Many parents equate successful parenting with early toilet training. It is important to keep in mind that children will naturally show interest in toilet training when they are ready and there is no set age that a toddler “should” be potty trained. In fact, starting too early may be detrimental to their progress.
When and how is potty training initiated?
Somewhere between 18 and 36 months of age, toddlers begin potty training. At this stage, toddlers start to become aware of their own bodily functions. At the same time, they are developing the muscle coordination needed to begin to consciously control their bladders and bowels. This self-awareness and the ability to control certain muscle groups are the first things a child must develop in order to begin training. Parents that push or urge their children to begin training before this time produce anxiety and stress for their child and will most likely prolong and complicate the process.
Between the ages of two and three, parents should be on the lookout for the signs that indicate that their toddler may be ready to start training.
• Your child should be able to understand simple instructions like, go get a diaper please, or, can you please shut the door?
• Your child should be able to mimic your behavior.
• Your child may begin to show discomfort with having wet or soiled diapers.
• Your child may recognize and be able to verbalize to you that they went potty in their diaper.
• Your child may verbalize when they feel like they need to go potty.
Developing a sense of independence
Toddler’s have a need to develop a sense of independence. One way that toddlers develop autonomy is by being in control of their bodies. Parents can help their children learn to pay attention to physical cues that indicate when they have to use the potty. As a toddler displays cues like their tummy hurting, parents can point out what is happening and help their children tune in to their bodies.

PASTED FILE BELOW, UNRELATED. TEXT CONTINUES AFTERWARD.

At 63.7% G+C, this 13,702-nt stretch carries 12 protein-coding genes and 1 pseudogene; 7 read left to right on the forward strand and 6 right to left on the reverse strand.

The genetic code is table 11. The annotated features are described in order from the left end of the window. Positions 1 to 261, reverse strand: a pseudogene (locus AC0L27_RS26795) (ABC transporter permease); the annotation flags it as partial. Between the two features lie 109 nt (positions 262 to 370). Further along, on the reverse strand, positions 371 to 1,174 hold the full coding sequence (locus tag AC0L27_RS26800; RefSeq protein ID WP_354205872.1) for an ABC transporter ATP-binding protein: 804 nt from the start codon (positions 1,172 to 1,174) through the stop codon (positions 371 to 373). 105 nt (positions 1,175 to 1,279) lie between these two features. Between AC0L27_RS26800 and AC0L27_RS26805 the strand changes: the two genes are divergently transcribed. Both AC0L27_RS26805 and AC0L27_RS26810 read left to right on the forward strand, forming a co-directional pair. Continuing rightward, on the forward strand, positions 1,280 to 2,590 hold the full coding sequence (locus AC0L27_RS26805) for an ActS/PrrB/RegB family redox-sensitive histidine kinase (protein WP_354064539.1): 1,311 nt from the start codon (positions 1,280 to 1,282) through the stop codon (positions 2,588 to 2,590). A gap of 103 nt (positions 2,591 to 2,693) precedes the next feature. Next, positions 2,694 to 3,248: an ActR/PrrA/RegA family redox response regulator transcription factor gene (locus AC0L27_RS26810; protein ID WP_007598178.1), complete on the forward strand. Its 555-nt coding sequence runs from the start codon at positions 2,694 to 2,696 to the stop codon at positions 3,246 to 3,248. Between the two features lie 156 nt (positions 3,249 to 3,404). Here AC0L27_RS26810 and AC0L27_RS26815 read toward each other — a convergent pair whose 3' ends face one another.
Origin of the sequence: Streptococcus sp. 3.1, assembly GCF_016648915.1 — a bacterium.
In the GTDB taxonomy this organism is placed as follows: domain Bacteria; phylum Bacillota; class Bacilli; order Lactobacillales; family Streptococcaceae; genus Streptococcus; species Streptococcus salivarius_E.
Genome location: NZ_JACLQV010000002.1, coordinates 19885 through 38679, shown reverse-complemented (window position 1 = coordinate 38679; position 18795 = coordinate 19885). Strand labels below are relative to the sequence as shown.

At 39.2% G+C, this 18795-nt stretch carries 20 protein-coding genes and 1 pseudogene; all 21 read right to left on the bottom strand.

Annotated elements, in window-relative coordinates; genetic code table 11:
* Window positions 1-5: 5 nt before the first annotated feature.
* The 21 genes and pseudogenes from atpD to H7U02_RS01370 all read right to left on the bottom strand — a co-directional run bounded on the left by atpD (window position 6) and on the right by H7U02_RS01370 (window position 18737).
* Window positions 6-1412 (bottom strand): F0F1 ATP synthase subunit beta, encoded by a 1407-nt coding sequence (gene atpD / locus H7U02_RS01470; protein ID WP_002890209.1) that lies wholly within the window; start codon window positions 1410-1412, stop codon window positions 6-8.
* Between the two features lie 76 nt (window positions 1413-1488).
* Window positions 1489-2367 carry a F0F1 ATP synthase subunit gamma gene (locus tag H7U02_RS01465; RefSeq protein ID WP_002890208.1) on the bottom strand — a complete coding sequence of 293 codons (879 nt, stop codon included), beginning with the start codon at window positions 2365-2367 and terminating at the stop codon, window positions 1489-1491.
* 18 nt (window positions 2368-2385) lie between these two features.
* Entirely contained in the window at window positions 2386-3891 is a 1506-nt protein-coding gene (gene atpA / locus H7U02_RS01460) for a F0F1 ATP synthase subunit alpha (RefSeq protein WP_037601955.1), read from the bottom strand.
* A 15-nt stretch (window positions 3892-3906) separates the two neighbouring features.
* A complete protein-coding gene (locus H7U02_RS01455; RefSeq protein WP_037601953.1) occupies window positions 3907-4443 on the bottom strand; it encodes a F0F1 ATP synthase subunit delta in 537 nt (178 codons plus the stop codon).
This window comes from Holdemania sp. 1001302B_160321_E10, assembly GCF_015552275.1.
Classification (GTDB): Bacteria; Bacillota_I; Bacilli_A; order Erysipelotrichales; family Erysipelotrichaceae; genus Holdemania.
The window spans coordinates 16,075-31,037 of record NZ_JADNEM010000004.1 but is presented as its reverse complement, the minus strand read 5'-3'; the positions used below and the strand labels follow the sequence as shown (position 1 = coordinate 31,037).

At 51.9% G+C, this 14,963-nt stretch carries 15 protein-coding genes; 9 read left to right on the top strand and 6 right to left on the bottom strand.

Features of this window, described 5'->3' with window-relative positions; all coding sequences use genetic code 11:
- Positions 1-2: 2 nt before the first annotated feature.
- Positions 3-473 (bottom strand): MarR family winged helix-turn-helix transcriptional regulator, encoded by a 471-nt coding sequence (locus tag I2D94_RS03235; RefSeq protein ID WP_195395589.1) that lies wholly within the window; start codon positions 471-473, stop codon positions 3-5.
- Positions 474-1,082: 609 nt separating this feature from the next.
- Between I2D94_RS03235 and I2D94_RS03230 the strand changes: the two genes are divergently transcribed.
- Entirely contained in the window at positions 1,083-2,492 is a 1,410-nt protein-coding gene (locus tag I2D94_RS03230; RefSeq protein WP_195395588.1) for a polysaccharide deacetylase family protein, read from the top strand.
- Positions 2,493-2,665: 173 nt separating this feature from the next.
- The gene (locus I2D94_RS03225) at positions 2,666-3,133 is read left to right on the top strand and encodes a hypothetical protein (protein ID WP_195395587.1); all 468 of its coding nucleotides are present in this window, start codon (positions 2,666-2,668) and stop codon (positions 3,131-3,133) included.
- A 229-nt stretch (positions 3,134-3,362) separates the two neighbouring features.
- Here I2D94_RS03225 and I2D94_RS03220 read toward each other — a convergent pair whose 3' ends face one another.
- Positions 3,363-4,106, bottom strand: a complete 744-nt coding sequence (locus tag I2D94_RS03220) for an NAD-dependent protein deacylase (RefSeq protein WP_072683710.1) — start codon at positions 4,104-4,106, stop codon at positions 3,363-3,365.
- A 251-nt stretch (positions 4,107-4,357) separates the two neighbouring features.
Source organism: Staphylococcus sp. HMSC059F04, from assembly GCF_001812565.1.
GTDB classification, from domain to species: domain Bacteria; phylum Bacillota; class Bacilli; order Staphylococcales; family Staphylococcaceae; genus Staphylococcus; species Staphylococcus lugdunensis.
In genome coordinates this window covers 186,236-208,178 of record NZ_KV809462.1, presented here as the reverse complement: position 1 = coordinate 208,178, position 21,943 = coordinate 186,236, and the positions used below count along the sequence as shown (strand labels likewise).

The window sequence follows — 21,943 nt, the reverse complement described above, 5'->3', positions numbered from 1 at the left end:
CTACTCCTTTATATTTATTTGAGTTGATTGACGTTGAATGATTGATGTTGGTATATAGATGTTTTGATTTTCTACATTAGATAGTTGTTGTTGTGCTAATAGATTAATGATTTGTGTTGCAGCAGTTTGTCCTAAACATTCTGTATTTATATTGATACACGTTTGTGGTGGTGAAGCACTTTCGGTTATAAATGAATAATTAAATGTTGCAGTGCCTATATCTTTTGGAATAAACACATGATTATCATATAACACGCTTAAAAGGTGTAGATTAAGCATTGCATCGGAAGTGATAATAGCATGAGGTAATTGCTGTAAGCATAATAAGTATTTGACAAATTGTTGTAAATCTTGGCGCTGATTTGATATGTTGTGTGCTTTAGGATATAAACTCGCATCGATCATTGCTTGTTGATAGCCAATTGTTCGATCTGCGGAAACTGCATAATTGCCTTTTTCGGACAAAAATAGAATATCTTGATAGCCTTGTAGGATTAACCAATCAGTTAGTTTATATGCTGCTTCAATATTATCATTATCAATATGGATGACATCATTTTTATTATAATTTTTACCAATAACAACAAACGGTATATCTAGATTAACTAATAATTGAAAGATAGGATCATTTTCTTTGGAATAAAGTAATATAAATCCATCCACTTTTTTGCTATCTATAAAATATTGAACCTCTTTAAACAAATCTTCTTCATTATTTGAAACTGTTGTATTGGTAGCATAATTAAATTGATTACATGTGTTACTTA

Children also feel a sense of independence when they can effectively convey their needs to their parents. When parents talk to their toddlers about going to the potty, they are teaching their children the words and concepts that they will need to adequately communicate with parents and caregivers.
Tools for potty training
As your toddler begins to toilet train, some tools can be helpful:
• “Big kid” underwear can be utilized to give a child a sense of accomplishment. Pick a time when you are relatively sure that your toddler can stay dry for a couple of hours and then let them wear their new underwear. After a couple of hours, praise them for staying dry.
• A children’s potty chair can be a useful tool when placed in the bathroom. When your child is ready they may experiment with it by just sitting on it. Having it there will let them know they can use it when they are ready.
Toilet training your toddler is an exercise in patience and consistency. Watching a toddler make strides towards independence is an exciting time for parents as they help their children learn and grow. It is important for parents to remember that they can help their toddlers in the toilet train process by acknowledging that children become ready at different times and there is no “right” age for toilet training.
For parenting classes in Houston, contact DePelchin Children’s Center at (713) 730-2335.